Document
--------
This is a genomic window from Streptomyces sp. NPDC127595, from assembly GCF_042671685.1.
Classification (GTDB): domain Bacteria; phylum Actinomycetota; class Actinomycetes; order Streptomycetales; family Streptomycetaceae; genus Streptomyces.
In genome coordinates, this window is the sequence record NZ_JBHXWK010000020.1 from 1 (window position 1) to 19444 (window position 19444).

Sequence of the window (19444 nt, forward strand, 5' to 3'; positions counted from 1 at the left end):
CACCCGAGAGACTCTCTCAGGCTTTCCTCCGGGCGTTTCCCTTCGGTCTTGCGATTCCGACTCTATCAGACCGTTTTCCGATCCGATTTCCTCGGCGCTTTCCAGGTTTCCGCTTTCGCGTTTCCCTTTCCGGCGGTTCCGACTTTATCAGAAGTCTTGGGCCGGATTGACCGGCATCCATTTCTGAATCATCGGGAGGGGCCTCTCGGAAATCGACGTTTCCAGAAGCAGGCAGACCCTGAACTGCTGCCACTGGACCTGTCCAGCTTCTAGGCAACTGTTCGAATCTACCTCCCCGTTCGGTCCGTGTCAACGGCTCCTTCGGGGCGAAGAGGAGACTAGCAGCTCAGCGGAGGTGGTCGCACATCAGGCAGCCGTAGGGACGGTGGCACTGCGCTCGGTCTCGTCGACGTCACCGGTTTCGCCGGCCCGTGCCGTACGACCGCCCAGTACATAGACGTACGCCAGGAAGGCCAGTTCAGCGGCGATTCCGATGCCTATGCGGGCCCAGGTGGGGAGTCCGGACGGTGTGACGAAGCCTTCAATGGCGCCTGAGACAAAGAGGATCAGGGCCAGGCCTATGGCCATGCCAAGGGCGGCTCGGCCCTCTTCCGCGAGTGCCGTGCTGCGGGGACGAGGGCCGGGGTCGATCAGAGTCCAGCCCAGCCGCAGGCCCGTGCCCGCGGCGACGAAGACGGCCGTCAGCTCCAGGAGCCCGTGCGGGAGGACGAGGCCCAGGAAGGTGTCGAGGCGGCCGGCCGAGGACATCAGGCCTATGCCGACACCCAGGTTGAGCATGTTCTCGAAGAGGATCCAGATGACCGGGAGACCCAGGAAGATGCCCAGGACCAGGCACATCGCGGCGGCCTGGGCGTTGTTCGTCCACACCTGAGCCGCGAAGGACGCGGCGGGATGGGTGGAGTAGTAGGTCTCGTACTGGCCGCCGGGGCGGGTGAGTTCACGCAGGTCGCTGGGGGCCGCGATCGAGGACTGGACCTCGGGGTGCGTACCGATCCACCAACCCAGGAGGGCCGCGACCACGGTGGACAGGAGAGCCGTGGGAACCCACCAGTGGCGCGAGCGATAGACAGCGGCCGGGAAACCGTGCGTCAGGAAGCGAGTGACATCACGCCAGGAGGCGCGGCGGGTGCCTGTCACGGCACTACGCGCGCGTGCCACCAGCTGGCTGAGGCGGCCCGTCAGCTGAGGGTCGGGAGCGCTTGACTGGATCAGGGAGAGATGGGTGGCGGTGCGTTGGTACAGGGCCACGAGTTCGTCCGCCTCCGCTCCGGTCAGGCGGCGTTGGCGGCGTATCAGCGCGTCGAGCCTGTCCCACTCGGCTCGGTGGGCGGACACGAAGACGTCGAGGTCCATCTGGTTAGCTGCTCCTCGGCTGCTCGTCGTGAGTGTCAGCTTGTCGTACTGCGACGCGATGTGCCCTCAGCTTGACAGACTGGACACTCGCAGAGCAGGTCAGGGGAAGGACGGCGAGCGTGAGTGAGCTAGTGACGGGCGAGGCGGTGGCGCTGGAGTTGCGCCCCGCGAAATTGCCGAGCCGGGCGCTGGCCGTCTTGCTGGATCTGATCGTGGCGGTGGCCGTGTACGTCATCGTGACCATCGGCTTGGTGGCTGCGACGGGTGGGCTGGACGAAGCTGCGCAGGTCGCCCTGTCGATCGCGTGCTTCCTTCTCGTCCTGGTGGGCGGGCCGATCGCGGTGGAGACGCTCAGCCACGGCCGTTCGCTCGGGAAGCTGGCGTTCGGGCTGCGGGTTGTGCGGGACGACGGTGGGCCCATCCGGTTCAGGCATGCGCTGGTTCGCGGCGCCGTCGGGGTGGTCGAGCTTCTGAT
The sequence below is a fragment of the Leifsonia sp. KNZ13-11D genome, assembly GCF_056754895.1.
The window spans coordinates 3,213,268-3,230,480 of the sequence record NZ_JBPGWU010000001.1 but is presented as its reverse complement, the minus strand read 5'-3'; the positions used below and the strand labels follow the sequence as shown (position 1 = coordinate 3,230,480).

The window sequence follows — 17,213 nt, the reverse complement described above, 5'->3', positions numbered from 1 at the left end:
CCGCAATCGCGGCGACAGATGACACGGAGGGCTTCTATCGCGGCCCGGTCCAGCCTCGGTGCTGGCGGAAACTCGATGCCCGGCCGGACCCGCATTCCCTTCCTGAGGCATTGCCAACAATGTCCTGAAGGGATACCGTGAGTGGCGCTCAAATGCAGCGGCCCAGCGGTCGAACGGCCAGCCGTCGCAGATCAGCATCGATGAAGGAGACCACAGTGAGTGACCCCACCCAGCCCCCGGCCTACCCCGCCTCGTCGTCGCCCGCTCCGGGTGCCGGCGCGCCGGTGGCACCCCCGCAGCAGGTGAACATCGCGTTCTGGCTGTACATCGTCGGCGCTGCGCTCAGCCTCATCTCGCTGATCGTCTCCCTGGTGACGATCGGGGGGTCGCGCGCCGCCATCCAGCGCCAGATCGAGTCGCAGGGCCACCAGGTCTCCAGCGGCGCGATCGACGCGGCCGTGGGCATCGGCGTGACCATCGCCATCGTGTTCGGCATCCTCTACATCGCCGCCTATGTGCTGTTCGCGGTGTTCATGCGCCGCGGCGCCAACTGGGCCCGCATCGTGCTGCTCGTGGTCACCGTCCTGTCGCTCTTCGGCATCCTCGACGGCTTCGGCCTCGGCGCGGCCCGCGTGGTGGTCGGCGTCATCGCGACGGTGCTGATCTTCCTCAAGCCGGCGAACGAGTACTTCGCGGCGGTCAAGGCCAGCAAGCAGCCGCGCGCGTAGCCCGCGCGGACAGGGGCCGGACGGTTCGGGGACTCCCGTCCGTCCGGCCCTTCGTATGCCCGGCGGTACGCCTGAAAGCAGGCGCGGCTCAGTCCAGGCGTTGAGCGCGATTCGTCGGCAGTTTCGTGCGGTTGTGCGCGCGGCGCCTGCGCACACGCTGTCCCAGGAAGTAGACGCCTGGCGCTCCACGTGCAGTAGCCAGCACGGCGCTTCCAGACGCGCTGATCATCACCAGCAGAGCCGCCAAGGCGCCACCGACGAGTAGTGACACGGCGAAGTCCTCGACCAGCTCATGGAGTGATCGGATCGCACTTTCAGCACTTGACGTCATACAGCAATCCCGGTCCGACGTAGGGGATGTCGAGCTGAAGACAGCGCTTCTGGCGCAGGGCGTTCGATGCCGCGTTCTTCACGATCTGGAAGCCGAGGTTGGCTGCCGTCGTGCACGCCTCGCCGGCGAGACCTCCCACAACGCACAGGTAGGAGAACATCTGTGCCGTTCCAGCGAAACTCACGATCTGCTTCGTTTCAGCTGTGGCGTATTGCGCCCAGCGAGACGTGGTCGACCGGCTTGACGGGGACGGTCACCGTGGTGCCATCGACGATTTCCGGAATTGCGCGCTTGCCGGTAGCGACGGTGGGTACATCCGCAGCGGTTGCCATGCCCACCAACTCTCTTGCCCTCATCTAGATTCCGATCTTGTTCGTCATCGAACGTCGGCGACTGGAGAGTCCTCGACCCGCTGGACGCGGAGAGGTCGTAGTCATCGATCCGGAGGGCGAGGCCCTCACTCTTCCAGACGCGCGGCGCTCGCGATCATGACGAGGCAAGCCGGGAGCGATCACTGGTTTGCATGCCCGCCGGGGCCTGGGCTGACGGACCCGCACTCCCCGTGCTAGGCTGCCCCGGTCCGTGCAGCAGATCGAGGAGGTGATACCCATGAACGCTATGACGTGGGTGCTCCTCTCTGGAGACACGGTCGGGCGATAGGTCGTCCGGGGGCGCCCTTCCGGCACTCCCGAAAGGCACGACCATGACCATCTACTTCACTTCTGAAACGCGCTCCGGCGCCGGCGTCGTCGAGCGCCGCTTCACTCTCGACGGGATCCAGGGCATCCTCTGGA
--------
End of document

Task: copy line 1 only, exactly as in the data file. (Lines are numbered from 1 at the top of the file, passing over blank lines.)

This is a genomic window from Streptomyces sp. NPDC127595, from assembly GCF_042671685.1.